Contrary to what many people think, success is not really about what children do. In school, the arts, sports, and other achievement pursuits, no one has the market cornered on strategies that foster success. Rather, true success, namely success that brings meaning, satisfaction, and joy, comes from being-who children are, what they value, their work ethic, and their ability to connect and work with others…Children who are human beings experience a sense of happiness in their achievement efforts because their efforts emerge from and affirm who they are. This connection between who children are and what they do is what separates children who achieve both success and happiness from those children who merely succeed or don’t succeed at all. https://www.psychologytoday.com/blog/the-power-prime/201004/parenting-raise-human-being-not-human-doing
Although the focus of the above article is on raising children, I would contend that it is as equally true for adults. Our identities are much more associated with what we do or what we have, vs. who we are. We measure ourselves and others based on job title, accomplishments, what we have, how much money we have, and how we look. When we meet others, we often inquire what they do for a living instead of asking who they are. What truly is our measure of success for our life?
I was in my early thirties when I began to question my definition of success. I realized that I was conditioned to believe that success came from hard work, getting a job with a good company, and achieving what was described as the American Dream. I had accomplished many of these things, but realized that I was not happy. In fact, I had no idea what happiness meant. I would rather be successful in terms of being happy and content, experiencing meaning in my life and what I do, giving back vs. taking, and making a difference. This became my new definition of success.
I will never forget the time when I was having dinner with a consultant related to a project I was working on. He was an elderly gentlemen, who was incredibly kind and showed genuine concern for me. At one point during the dinner, he asked me the question, “Michael, are you happy?” I sat dumbfounded by this question. Was this a joke, I thought. Recognizing my discomfort, he stated that it was okay not to answer. He said, “what appears to be such an easy question, really isn’t.” I tried to cover the fact that my eyes were beginning to water.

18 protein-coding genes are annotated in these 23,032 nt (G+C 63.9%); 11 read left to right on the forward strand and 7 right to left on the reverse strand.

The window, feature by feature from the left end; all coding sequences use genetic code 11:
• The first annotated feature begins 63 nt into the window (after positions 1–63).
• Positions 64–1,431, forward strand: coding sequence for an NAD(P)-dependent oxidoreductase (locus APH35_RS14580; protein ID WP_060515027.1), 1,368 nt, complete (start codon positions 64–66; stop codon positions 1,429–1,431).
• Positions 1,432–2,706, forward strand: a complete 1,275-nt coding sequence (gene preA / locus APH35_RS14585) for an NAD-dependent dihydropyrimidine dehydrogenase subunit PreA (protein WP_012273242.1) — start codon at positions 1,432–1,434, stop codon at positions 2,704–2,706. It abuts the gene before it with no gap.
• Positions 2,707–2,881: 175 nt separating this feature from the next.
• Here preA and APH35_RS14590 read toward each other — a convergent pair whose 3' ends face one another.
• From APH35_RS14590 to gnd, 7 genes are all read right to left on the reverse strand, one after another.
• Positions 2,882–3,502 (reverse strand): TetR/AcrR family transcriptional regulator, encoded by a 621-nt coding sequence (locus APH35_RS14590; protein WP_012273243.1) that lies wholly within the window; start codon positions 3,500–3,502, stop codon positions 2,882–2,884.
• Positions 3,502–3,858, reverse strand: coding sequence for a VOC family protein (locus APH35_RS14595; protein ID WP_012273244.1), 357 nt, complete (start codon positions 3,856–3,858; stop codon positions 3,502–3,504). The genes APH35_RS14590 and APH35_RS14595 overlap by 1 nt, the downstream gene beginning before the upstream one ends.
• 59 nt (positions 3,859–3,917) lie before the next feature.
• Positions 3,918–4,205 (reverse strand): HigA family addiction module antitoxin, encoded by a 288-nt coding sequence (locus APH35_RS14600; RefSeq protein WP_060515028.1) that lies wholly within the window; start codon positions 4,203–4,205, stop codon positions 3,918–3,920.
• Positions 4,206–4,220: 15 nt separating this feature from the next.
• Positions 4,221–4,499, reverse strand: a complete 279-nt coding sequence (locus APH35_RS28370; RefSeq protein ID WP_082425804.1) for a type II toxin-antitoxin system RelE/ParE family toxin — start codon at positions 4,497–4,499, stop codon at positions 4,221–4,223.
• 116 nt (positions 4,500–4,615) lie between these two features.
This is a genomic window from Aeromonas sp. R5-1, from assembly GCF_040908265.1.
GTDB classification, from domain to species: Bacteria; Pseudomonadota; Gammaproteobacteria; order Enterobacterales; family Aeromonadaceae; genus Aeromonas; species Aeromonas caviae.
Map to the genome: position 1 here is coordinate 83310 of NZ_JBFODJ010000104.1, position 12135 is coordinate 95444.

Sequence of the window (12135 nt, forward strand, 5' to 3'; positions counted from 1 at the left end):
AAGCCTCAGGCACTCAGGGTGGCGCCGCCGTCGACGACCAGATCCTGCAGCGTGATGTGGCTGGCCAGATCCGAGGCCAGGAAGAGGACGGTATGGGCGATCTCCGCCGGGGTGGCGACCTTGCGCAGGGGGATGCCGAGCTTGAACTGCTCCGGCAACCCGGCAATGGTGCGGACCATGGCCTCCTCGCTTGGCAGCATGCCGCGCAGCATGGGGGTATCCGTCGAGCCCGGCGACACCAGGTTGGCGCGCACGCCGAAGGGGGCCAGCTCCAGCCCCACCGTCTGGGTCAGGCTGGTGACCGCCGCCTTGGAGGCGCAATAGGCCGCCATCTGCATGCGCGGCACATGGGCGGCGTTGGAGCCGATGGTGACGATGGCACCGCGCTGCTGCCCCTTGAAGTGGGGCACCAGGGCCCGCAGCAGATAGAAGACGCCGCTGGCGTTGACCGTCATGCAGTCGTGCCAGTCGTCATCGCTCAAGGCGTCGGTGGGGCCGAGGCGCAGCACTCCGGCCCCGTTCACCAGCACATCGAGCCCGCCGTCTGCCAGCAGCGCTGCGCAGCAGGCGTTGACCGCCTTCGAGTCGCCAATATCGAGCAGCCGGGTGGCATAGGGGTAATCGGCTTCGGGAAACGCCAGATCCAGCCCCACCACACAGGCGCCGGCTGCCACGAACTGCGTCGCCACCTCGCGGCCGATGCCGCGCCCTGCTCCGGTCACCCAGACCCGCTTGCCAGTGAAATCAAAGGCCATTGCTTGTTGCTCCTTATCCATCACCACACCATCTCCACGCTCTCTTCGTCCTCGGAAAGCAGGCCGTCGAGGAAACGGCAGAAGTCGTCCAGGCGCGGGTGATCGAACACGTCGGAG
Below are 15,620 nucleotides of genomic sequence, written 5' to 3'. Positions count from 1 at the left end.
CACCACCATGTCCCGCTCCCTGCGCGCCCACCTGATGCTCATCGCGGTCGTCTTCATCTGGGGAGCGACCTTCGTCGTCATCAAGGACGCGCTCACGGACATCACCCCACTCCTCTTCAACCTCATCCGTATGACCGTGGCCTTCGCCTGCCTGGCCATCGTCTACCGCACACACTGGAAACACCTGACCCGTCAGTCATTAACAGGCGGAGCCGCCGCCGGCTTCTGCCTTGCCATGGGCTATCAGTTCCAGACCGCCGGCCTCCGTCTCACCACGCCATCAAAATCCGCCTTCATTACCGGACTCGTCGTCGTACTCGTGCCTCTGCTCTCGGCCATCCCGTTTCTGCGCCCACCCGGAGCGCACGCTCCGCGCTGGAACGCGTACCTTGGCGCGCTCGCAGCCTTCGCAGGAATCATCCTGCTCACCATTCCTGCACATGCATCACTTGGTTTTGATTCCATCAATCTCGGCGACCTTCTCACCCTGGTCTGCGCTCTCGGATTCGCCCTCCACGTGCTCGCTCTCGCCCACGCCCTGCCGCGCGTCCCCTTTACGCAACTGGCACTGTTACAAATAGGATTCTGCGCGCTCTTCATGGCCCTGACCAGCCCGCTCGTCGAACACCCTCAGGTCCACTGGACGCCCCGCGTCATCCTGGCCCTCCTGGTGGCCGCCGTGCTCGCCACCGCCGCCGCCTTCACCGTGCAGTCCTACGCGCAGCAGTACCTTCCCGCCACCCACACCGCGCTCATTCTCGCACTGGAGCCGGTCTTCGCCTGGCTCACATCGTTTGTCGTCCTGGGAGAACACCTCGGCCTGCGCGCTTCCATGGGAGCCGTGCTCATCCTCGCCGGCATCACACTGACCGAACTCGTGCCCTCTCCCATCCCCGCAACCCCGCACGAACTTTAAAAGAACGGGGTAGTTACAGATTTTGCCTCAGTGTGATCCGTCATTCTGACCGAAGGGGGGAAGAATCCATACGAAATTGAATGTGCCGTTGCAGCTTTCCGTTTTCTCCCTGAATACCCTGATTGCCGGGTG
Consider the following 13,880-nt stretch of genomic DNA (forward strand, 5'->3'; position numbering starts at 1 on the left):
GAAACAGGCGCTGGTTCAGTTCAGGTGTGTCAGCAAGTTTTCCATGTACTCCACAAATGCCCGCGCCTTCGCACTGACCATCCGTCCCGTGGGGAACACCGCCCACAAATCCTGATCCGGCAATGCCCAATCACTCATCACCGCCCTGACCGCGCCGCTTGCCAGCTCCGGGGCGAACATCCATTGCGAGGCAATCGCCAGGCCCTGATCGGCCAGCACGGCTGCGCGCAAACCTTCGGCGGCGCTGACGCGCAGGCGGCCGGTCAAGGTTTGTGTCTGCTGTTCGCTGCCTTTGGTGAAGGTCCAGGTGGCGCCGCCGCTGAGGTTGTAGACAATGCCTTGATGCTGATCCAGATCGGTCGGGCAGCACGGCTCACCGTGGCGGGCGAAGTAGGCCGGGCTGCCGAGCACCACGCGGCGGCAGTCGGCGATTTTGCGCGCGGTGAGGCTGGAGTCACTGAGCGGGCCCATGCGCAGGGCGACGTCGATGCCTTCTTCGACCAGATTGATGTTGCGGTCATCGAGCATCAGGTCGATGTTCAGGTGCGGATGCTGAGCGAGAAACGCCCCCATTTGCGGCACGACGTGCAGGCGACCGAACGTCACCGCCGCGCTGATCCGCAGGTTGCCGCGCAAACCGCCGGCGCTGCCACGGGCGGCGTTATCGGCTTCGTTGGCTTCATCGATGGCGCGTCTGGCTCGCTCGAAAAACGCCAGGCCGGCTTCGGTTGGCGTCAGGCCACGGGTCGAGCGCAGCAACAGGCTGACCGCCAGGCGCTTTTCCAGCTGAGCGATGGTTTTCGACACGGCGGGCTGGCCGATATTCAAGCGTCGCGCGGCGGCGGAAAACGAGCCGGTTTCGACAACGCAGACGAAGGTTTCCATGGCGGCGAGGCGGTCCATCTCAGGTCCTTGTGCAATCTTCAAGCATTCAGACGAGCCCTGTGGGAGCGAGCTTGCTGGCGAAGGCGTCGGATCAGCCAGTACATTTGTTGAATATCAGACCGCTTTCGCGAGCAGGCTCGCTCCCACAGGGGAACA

The question weighed heavily on me for many weeks to come. I tried to push it out of my mind, but realized that the harder I tried, the more uncomfortable I became. I attempted to rationalize that I should be happy with all of the “success” that I had in my career, but why didn’t this make me feel happy?
I had attended a conference for work on the topic of leadership and developing your authentic self. During this segment the facilitator spoke about the 3 levels of measuring self. Following an activity where we were asked to list what we valued about ourselves, we realized that most of our lists were items related to what we did (our identity) or what we accumulated (having). He then went on to describe that the most important aspect of self was who we were (our being). Being was described as what was left if we were standing out alone in a field, away from everything we did or had.
I was reminded of this when I volunteered in hospice care. I was attending to a human being that lay there, away from all the plaques and awards they had earned, their material possessions and net worth. What was left was a person that was coming to grips with the true measures of their life’s success. As they shared their life stories, very little time was devoted to what they did or had. Instead, it was about their family, connections, and regrets. I was reminded numerous times to make more time to stop and smell the roses.
It was while backpacking and volunteering around the world that I began to re-define once again what success meant to me. I met some of the most amazing people. What intrigued me the most was that those who had so little, appeared to be the happiest. It went against everything I had come to believe that success was. This was a time of discovery, and the basis for my book, Discovering Michael: An Inspirational Story and Guide to Personal Growth & Self-Discovery. But even with the many discoveries I made, it would take me years to translate this into a sense of being. This will be the title of my next book, Being Michael, sharing the challenges with becoming me, becoming my authentic self.
My own conclusion is similar to a line in the quote I started off with…”human beings experience a sense of happiness in their achievement efforts because their efforts emerge from and affirm who they are.”
So in lieu of asking you what you do, I would instead ask, Your Name, who are you? How would you respond? Then as conversation develops, don’t be surprised if I slip in the question that changed my life, “Are You Happy?”